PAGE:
Bantu knots, Fulani braids, and cornrows are just some of the African hairstyles that have been around for centuries. But thanks to fashion magazines, Marc Jacobs fashion shows, and the Kardashians, these hairstyles that hold a cultural significance to black people have become quite popular with people outside of the black community over the years. You know what that means, right?
We’re going to have the cultural appropriation talk again.
The topic of cultural appropriation comes up often these days, but it’s a discussion that needs to be had, especially when it comes to the topic of white people wearing black hairstyles. Yes, some white people just take the hairstyles and act like it’s some cool new trend, and purposefully ignore the concerns of black people.
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But here’s the thing: not every white person who wears black hairstyles has ill intentions. They probably saw a “how to style mini-buns” article in a magazine and thought it was cute, unaware that the proper term is Bantu knots, named after a large ethnic group in Subsaharan Africa.
And that’s the biggest problem.
Magazines and white celebrities who co-opt black hairstyles never give credit where credit’s due. It’s just another “cool” hairstyle to them.
More often than not, they take traditional hairstyles and rename them. Ghana braids or cornrows become “boxer braids” — I’m looking at you Kim Kardashian — and Fulani braids become “Bo braids”, named after 70s it-girl Bo Derek. By taking these styles and not giving credit to the originator, they are literally erasing black hair culture.
From the moment black people were forcibly brought to North America and the Caribbean, our hair has been politicized. There was even a time when we legally had to cover our hair. With the growing number of anti-hair discrimination bills that are being passed throughout the country (which you can read more about here), the issue isn’t that you’re wearing our hairstyles. It’s the fact that you’re wearing the hairstyles that are called “ghetto” and “unprofessional” on us but are fashionable and cool on you.
While no one can tell you how you should wear your hair, take the time to ask yourself this question: “Have I ever appropriated black hair?”
In short, if you’ve ever worn any of the styles mentioned, then yes, you have. But, it’s not the end of the world. Obviously, no one can stop you from wearing your hair how you want, so, if you still want to wear a braided hairstyle, there are steps you can take before making your way to the salon.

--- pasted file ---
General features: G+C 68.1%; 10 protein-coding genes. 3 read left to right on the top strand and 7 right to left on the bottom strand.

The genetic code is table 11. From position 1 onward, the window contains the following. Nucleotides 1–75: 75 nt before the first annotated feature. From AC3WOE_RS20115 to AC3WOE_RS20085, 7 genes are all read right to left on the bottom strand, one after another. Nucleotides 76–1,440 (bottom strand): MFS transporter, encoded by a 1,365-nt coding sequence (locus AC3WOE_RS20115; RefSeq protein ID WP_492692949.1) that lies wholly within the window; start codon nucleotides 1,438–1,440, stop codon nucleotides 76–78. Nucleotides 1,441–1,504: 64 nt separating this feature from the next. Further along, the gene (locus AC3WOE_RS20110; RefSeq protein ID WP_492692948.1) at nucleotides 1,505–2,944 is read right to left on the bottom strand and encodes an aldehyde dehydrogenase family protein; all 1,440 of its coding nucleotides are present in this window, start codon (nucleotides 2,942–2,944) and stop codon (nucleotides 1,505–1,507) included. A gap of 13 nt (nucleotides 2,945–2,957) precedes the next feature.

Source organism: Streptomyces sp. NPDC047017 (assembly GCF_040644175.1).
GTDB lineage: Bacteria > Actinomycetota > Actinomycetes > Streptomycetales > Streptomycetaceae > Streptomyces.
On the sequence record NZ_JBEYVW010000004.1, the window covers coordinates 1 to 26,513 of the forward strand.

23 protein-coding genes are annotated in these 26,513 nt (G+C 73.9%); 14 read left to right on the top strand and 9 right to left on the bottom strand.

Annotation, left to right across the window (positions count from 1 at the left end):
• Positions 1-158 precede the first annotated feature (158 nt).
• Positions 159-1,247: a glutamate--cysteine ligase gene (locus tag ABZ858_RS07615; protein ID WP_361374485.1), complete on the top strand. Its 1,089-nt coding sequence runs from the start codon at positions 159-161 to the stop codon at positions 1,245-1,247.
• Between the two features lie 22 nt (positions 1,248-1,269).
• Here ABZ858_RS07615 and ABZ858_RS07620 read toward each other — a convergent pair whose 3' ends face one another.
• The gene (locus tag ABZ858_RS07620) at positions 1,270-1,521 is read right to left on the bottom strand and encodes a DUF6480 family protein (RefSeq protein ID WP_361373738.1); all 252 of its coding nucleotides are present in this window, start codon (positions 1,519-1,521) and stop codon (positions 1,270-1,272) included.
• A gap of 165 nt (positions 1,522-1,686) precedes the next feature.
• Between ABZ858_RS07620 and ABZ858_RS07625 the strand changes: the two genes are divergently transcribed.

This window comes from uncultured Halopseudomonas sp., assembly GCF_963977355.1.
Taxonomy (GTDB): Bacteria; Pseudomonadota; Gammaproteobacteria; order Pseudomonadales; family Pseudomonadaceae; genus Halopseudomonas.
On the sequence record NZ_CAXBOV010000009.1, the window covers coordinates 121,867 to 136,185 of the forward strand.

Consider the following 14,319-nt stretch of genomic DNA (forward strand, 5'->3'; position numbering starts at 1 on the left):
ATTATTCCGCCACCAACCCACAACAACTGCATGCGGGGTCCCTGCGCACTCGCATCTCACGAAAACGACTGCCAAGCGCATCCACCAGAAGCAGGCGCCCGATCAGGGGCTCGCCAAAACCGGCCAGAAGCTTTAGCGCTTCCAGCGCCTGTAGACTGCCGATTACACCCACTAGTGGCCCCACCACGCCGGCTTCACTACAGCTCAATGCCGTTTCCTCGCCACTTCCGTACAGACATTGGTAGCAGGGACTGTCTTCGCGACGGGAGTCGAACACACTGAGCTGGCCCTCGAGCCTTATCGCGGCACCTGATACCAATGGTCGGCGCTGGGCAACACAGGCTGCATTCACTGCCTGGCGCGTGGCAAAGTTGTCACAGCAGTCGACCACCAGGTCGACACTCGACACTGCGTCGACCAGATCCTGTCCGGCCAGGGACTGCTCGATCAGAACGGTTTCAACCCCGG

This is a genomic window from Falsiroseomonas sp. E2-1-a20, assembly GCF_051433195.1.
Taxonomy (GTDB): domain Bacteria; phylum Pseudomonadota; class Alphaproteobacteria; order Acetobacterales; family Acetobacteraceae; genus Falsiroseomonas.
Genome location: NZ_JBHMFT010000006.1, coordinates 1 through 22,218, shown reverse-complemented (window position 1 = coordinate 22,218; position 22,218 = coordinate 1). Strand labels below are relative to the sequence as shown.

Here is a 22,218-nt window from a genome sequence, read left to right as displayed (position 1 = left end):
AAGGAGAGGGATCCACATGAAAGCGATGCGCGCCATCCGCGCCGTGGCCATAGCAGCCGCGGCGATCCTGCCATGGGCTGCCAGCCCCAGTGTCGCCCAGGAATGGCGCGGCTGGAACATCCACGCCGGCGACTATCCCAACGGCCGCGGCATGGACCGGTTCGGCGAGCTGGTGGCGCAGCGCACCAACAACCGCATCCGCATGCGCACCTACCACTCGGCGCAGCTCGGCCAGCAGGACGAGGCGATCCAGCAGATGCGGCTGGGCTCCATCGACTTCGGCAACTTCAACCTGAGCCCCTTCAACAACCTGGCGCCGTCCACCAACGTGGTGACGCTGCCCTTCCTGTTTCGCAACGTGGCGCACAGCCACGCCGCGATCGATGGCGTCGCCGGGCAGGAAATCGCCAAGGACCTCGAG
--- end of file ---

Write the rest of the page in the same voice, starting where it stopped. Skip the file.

1. Educate yourself.
Many braided hairstyles have cultural significance, so make sure you educate yourself on the style you’re getting.
Fulani braids, for example, come from the Fula people and it’s common for Fula women to add beads or cowrie shells to the braids. According to Africa.com, the beads aren’t just for aesthetics, they hold a special significance. The website explains,
“Young girls attach their family’s silver coins and amber on their braids as a heritage symbol.”
Also, make sure you’re ready for the maintenance of a braided style. For many black women, we wear our in braids as a protective style. Since our hair is kinkier, it has more grip than straight hair. So, don’t be surprised if you’re style doesn’t have the same longevity as someone with natural hair.
2. Go to a black stylist.
No, I’m not saying white people can’t do intricate braiding hairstyles. But, if you’re going to get your hair done in a traditionally black style, why not go to a black stylist? For many black women, a salon is a place of community and it may sound silly, but they’re sacred spaces to us. Not only will you be getting your hair done by someone with years of experience, but, you’ll be putting money back into the community.
3. Use the proper terminology.
This is super important, especially since mainstream media loves to ignore the cultural significance of these hairstyles. Crediting the inspiration for your new style is going to make a world of difference.
So instead of going on Instagram and calling your new hairstyle “boxer braids”, use the proper term “cornrows” instead. The sharing of cultures is inevitable, but make sure you’re not ignoring the culture or customs of a certain group when doing so.
4. Be prepared for criticism.
Criticism is inevitable, but it’s important to not get defensive. Be ready for an open dialogue and most importantly, listen. Remember, it’s more than just hair for us and cultural appropriation has many layers. The sooner you understand that, the sooner we can start moving forward.
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This article was originally published on July 20, 2019